If staff refuse to transfer
Any employees not wishing to transfer to the new employer should tell their employer in writing before the transfer happens.
How you should respond
You should always ask for confirmation in writing that an employee has refused to transfer, if they object or complain.
You should treat this as though they are resigning, unless you decide to offer them an alternative job at your organisation.
It's good practice to write back to the employee to:
- explain the implications of their decision not to transfer
- make sure they have all the information about the transfer before they make a final decision
If you offer an alternative job
If you offer them an alternative role and they accept, their length of service ('period of continuous employment') will continue if the new role starts before the date of the transfer.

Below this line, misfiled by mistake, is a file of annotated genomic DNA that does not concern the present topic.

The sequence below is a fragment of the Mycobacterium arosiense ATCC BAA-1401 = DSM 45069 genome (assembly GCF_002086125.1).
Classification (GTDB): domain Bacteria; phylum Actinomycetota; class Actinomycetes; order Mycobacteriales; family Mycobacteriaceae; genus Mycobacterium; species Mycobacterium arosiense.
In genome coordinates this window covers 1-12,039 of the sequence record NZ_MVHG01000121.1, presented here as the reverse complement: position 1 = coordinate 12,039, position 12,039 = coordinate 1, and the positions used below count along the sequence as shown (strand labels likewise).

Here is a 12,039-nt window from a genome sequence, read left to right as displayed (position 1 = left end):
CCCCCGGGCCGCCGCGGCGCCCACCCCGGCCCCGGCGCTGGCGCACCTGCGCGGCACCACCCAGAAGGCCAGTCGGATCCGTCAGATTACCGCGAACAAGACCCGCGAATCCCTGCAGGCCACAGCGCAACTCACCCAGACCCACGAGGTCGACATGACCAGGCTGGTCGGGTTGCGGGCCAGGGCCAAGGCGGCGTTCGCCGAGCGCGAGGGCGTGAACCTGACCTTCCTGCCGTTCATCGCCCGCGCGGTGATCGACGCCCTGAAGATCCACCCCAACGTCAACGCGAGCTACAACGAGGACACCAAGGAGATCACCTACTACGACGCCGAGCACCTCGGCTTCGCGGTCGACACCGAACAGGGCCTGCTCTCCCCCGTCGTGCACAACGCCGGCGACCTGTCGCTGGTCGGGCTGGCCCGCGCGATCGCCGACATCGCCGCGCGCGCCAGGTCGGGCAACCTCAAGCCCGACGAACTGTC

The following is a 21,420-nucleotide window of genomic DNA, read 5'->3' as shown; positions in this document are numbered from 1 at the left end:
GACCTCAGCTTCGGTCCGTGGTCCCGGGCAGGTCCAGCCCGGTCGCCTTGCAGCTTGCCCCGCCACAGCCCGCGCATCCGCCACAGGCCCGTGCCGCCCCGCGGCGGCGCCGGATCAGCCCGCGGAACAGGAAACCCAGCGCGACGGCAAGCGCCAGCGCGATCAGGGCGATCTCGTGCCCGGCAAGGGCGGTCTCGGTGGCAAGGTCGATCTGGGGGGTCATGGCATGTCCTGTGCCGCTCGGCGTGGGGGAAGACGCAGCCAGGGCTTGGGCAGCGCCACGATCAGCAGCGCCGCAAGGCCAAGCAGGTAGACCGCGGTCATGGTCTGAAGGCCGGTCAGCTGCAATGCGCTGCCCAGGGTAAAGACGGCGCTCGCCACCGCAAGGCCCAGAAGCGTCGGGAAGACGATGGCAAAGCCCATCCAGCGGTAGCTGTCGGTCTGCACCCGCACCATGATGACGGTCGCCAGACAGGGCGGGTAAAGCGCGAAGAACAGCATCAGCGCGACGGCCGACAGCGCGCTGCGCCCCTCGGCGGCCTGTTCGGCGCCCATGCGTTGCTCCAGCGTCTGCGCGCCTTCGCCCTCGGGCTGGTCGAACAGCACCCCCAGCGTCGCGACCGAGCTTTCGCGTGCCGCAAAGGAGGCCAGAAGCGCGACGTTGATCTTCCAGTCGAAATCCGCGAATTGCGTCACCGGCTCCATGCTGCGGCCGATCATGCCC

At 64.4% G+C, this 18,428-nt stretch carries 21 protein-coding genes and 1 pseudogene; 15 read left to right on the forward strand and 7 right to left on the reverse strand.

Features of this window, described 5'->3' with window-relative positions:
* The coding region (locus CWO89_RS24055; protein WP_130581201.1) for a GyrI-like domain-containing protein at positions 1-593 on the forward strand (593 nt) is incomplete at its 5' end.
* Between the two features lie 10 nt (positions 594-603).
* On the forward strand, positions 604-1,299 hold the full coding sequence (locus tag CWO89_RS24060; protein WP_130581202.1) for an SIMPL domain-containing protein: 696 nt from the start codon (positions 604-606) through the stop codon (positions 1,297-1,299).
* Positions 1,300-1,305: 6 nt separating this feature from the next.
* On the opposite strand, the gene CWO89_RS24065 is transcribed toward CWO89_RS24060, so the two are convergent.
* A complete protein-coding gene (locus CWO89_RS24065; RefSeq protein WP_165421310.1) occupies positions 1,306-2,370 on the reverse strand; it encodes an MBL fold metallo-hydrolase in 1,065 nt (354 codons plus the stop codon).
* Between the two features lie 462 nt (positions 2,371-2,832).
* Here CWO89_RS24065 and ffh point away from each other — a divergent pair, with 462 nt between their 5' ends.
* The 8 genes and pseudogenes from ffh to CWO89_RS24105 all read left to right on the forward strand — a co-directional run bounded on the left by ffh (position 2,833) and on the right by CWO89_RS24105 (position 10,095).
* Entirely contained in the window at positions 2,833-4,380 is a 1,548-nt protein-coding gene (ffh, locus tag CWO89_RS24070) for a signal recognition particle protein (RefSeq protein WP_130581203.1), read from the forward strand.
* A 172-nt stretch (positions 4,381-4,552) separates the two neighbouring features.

Updating the new employer
If you've already provided the employee liability information (ELI) to the new employer, you must inform them about any employees who will no longer be transferring to their organisation.
Notice and pay for employees who resign
For any employees who've chosen to resign, you'll need to:
- confirm the notice period and agree a leaving date
- pay them any outstanding wages and holiday they've built up ('accrued') but not yet taken when their employment ends
Their employment will end on the date the transfer takes place. If the transfer happens before their notice period ends, you will not need to pay them for the remainder of their notice period.
They will not usually be entitled to:
- any additional payments such as redundancy payment
- make a potentially successful claim for constructive unfair dismissal if they object without good cause